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Upon a new Promethean plan
should but answer the beam that invites it, The glance that tells secrets true heart never won, The delicate mind veils the hope that requites it,
Lest it die, like the fire when exposed to the sun.
Dear woman 's the exquisite magnet of nature,
And love is the heart-thrilling homage we pay ; But Beauty has not a more delicate feature, Than the caution that Love should, if grateful,
That name to the heart which sweet transport
discloses Too sacred should be for a toast or a tale ; And the breathings of Love, like the perfumes of roses, Are exquisite death when surcharging the gale.
Leave me not yet!—thro' rosy skies from far,
But now the song-birds to their nests return;
Leave me not yet !
Not yet !-Oh, hark ! low tones from hidden streams
Piercing the shivery leaves e'en now arise ; Their voices mingle not with day-light dreams, They are of vesper's hymns and harmonies :
Leave me not yet!
My thoughts are like those gentle sounds, dear love, By day shut
in their own still recess; They wait for dews on earth, for stars above, Then to breathe out their soul of tenderness.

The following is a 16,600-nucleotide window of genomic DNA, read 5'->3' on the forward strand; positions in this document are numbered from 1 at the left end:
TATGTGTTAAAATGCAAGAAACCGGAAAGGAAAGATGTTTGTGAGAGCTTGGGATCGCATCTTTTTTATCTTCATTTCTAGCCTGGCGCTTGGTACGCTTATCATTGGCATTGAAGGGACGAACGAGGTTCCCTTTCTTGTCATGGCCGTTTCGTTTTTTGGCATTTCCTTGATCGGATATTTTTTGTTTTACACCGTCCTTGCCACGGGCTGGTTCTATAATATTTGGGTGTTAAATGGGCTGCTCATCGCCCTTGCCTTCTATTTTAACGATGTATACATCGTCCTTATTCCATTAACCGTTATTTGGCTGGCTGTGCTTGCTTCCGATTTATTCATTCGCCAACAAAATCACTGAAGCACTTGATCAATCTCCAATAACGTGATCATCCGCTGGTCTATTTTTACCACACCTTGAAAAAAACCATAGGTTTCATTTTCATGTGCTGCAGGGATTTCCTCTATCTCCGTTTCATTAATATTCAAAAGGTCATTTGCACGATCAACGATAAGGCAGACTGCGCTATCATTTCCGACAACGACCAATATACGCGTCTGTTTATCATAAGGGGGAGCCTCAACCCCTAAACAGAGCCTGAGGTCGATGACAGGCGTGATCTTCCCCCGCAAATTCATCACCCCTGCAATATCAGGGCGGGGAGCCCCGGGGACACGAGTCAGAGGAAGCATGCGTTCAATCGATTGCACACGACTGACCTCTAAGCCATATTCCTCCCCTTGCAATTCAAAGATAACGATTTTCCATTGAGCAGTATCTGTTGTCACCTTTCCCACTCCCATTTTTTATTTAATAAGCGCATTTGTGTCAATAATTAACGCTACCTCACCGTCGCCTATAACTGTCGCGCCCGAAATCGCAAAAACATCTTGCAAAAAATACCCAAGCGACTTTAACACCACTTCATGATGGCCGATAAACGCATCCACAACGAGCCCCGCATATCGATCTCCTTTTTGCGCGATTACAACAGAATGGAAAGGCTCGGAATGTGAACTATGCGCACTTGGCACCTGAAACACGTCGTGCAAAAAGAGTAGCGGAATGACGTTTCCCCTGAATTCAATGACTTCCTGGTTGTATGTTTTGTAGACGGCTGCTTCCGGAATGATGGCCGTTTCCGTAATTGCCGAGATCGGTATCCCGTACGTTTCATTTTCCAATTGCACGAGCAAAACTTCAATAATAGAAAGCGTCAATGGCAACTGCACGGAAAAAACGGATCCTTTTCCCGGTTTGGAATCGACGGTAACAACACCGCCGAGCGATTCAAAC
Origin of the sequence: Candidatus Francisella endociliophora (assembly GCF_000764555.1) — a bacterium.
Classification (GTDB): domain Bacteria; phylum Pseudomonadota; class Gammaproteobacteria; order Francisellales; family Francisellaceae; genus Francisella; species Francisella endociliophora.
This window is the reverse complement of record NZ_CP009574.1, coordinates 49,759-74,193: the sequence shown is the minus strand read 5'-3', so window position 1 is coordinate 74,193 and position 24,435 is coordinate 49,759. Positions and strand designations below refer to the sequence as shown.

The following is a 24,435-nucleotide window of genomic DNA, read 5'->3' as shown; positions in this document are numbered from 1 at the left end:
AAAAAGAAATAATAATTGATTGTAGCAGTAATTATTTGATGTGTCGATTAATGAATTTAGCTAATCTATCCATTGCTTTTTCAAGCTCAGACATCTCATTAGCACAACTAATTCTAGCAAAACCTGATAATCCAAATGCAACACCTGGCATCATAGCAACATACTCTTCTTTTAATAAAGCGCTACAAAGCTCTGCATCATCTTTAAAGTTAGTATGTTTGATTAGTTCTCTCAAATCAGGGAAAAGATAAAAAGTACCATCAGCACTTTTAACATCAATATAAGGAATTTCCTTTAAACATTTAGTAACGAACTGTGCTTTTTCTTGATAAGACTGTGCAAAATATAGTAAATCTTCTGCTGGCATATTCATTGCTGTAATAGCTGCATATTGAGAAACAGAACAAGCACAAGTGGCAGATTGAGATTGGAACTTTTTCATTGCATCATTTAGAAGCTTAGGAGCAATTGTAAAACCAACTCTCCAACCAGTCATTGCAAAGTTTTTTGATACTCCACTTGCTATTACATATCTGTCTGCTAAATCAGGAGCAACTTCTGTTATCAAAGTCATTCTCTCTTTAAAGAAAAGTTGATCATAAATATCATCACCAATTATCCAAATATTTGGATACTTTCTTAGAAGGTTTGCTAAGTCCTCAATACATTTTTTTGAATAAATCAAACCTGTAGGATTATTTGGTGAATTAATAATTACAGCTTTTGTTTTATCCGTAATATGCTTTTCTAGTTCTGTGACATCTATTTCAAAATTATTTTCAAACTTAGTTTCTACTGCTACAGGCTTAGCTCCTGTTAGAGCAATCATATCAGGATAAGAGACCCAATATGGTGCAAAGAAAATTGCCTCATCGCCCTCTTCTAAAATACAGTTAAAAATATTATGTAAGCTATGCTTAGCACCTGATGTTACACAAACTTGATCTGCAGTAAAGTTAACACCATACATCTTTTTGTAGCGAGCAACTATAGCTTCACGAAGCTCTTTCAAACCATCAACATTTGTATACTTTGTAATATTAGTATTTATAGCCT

Leave me not yet !
'Tis something if in absence we can trace
Perhaps the lady of my love is now
Ay, they are Love's own words ! his breath of flame
Hath sigh'd upon the fair unconscious page, And thy cheek kindles at the “ one loved name,”
Whose every thought doth thy young heart engage; Fondly as pilgrims greet some hallow'd shrine, Thy lips would greet the words, “ Thine, dearest,
Ay, it is Love's own tracing ! every word
Of eloquence is written by his pen! 'Tis the heart's language--all thine ear hath heard
(Like music from his tongue) is told again! Each fondly-murmur'd sigh, each half-breathed vow From his soul's depths are drawn, unseald, acknow
With all a lover's tenderness, he lays
His heart, his hopes, his fortunes, at thy feet; Implores thee, by those well-remember'd days That
ye have pass'd so oft in “ converse sweet," By many a whisper'd word in wood or grove, Not to reject his suit, or scorn his proffer'd love.
What does thy young heart prompt thee to reply?
By the carnation heightening on thy cheeks, And the bright crystal in thy downcast eye
More eloquent than words—'tis thus it speaks : “ Beloved one I each sigh thy breast hath known, Found, though unheard by thee, an echo in my own."
Thou fair and lovely creature! Who may
tell All the fond thoughts that crowd upon thy soul ? Who analyse the varied hopes that swell
Thy young untutor'd heart? or who control